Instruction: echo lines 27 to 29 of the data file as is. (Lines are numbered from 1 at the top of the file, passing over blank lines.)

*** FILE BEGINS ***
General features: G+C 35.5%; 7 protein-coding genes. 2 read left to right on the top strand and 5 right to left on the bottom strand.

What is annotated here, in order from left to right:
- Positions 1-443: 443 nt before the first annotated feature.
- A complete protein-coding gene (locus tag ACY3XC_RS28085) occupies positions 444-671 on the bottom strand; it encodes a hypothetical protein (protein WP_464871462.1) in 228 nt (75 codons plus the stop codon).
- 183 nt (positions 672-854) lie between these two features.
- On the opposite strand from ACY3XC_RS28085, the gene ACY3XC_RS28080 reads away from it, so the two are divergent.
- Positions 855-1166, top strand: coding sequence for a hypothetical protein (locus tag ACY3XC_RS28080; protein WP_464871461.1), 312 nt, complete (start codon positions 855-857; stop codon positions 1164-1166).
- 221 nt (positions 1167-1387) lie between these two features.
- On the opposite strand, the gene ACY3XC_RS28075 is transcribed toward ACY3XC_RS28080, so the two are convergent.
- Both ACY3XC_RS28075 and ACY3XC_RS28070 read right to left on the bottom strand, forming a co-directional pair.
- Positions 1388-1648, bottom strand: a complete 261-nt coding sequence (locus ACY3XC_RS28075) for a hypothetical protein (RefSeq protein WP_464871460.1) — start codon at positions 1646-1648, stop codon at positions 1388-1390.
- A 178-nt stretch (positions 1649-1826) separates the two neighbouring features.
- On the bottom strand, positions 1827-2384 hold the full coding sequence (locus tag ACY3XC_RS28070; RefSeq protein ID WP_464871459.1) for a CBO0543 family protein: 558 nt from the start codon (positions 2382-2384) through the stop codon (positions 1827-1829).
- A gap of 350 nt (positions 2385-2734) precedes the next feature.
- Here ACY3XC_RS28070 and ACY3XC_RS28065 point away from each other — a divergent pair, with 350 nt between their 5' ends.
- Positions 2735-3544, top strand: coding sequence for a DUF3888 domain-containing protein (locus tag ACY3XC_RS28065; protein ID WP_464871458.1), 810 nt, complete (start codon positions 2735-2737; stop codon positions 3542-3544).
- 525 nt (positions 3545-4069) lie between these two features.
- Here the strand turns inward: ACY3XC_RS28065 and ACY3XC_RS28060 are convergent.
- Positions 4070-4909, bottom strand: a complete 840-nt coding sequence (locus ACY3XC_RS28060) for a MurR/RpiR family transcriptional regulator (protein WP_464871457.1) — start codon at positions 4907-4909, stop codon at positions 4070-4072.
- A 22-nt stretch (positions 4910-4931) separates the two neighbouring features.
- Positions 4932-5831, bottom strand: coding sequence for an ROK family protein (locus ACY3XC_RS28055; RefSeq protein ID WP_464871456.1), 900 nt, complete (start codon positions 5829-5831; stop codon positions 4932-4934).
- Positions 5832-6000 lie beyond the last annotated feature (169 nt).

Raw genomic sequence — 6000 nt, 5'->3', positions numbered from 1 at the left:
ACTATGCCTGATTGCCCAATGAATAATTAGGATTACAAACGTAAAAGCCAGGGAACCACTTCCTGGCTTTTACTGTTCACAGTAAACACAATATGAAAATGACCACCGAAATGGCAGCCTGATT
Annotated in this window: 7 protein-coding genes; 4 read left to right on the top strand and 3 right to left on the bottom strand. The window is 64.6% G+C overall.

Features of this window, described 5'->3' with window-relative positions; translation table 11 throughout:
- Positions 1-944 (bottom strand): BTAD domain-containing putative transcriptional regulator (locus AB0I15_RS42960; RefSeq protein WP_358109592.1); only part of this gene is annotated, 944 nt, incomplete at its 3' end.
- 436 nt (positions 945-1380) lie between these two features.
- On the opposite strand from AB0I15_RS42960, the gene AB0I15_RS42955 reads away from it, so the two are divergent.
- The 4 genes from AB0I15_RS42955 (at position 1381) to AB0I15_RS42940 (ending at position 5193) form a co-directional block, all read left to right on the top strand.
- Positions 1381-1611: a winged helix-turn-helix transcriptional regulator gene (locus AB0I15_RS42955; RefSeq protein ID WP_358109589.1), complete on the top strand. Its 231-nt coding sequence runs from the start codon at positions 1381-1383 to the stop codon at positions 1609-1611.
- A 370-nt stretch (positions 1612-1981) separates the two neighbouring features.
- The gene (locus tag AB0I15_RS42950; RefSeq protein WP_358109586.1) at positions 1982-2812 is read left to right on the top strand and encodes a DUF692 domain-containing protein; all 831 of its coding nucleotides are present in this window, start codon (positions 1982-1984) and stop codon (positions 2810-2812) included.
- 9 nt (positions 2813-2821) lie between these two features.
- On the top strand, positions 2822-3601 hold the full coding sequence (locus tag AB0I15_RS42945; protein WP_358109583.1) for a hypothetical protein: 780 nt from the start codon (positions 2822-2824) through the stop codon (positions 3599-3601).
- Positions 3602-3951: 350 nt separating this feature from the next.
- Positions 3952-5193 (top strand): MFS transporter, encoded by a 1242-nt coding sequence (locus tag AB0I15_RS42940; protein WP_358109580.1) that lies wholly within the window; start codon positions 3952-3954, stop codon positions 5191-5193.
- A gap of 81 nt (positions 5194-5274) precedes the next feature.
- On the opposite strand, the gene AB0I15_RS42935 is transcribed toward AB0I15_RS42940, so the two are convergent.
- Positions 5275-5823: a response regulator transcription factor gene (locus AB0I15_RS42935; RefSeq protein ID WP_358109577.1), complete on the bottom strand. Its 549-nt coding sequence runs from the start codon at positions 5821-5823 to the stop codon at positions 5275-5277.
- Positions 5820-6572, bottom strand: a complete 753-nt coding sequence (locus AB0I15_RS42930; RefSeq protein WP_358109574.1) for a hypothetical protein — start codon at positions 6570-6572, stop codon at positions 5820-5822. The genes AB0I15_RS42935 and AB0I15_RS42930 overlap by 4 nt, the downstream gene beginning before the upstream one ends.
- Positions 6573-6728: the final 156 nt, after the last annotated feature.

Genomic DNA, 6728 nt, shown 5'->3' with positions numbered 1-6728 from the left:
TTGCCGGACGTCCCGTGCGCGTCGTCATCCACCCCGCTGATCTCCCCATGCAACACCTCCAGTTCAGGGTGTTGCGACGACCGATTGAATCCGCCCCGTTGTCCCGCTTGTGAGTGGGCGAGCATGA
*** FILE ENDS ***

- Positions 1-944 (bottom strand): BTAD domain-containing putative transcriptional regulator (locus AB0I15_RS42960; RefSeq protein WP_358109592.1); only part of this gene is annotated, 944 nt, incomplete at its 3' end.
- 436 nt (positions 945-1380) lie between these two features.
- On the opposite strand from AB0I15_RS42960, the gene AB0I15_RS42955 reads away from it, so the two are divergent.